A Labour MP is celebrating after forcing WH Smith to lower its prices in hospital shops, after an investigation revealed it charges nearly double high-street prices for some items.
Research from The Times found that WH Smith and Marks & Spencer charge significantly more in hospital stores, leading to accusations that they were taking advantage of vulnerable sick people and their relatives.
One WH Smith hospital shop charged 90% more for cards, while the same 750ml bottle of Evian water cost £1.69 at a hospital WH Smith, but only 99p at a high street shop nearby.
But after a targetted campaign from Paula Sherriff, the MP for Dewsbury and Mirfield, has convinced WH Smith CEO Stephen Clarke to match high-street prices for the first time.
WH Smith has agreed to review its prices in hospital shops after being accused of exploiting patients by Dewsbury MP Paula Sherriff— BBC Look North (@BBCLookNorth) September 22, 2015
The WH Smith boss has agreed to drop prices on a range of products, after a meeting with Sherriff.
Prices for stationery will now be the same as on the high street, and WH Smith will now stock a range of 'value' greeting cards in hospital outlets, starting form 89p. High street promotions will also be replicated in hospital shops so patients don't lose out.
WH Smith has also promised to make sure food and drink prices in hospital stores don't exceed high street prices by more than 2%.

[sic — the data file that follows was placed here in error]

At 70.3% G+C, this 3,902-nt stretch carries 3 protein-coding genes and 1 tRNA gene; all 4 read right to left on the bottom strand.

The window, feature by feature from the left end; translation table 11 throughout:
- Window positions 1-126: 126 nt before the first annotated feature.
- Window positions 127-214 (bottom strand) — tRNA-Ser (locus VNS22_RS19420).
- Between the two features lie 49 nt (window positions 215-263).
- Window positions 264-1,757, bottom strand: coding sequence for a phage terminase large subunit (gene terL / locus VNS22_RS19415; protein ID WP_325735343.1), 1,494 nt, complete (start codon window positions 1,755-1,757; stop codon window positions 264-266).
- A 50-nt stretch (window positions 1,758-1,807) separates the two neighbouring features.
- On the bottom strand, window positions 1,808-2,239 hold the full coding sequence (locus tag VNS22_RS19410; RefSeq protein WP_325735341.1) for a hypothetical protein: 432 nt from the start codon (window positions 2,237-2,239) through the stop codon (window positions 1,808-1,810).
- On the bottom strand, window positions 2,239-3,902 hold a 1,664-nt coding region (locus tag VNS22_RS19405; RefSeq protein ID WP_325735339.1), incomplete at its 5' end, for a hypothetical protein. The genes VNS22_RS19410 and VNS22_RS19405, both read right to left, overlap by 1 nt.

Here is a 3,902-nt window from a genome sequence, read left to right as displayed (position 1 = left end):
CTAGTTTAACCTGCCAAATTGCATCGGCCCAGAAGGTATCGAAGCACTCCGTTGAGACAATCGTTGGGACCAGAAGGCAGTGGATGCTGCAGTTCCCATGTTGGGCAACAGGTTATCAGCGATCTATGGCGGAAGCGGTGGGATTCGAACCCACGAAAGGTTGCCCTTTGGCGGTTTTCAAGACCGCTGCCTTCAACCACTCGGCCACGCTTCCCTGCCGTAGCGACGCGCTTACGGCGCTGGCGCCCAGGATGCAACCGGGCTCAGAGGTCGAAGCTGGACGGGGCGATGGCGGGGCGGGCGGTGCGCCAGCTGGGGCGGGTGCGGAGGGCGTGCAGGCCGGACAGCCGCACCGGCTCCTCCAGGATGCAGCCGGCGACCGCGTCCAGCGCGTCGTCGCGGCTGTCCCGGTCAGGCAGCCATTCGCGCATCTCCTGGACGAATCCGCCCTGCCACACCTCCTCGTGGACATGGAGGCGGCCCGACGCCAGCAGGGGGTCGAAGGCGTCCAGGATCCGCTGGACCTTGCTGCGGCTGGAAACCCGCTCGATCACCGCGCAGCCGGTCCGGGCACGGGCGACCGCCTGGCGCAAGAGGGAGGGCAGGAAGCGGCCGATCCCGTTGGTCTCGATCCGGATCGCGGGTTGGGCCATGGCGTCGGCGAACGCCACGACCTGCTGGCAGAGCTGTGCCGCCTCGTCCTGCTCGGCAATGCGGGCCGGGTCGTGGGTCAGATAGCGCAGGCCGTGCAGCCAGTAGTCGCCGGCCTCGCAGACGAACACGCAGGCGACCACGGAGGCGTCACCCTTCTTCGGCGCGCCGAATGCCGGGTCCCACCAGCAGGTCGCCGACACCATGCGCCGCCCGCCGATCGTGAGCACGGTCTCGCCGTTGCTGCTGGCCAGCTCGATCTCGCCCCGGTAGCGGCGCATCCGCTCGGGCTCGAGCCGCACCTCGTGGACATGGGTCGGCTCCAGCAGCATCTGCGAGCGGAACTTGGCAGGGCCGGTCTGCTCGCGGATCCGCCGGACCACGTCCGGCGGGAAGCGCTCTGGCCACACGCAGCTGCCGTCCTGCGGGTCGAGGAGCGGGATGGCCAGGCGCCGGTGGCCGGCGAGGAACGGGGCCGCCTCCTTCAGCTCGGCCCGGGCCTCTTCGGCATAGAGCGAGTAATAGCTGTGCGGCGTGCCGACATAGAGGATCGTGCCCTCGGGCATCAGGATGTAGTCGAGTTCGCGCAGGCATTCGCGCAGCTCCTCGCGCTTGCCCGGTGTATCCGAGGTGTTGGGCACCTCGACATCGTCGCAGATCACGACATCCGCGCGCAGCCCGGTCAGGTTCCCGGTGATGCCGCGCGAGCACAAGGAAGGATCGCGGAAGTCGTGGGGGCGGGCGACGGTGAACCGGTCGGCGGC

Sherriff, who is a former NHS worker and sits on the House of Commons health select committee, led the charge against the "outrageous" prices and said that retailers' excuses were "laughable".
Speaking in August when the revelations were published, Sherriff said: “It’s absolutely wrong. It feels like exploitation of a captive audience. Patients may be on a drip, or in their pyjamas — they may not have the choice to go anywhere else.
"We’ve already seen patients being charged to watch TV from their beds, and this just feels like another example of the creeping commercialisation within hospitals. Where does it end?”
Yesterday she expressed her delight at the victory over WH Smith, saying: "This is a welcome first step for NHS patients, visitors and staff, who were frankly being exploited to boost the bottom line of some of Britain's biggest businesses while the government looks the other way."
But she vowed to continue her fight against other retailers: "It's disappointing that ministers have failed to act, but I will be meeting other retailers soon and I hope they will follow this lead. Whether it's higher prices in the shops or charging for car parks, those who use or work in our hospitals are the paying an unfair price and it's about time that changed."
WH Smith and M&S defended themselves by saying the prices reflected higher running costs for hospital shops, complex delivery arrangements and longer opening hours, but Sherriff pointed out that other chains like Costa coffee do not charge more in hospitals.
“[The excuses] don’t wash with me at all," she said. "Some of these chains have outlets on some very elite streets. Surely rentals [in hospitals] cannot exceed Oxford Street? And the argument that delivery costs are somehow higher to hospitals than anywhere else is just laughable.”
Sherriff pledged to continue her campaign to get a better deal from retailers like M&S, which was also exposed to have higher prices in hospitals.
In the Times investigation, M&S was found to charge up to £7 more for the same bunches of flowers if they were in hospitals.
M&Ss' free-range egg and cress sandwich was also found to be 42% more expensive at the Royal Free hospital in London's Hampstead, than on the high street next to it.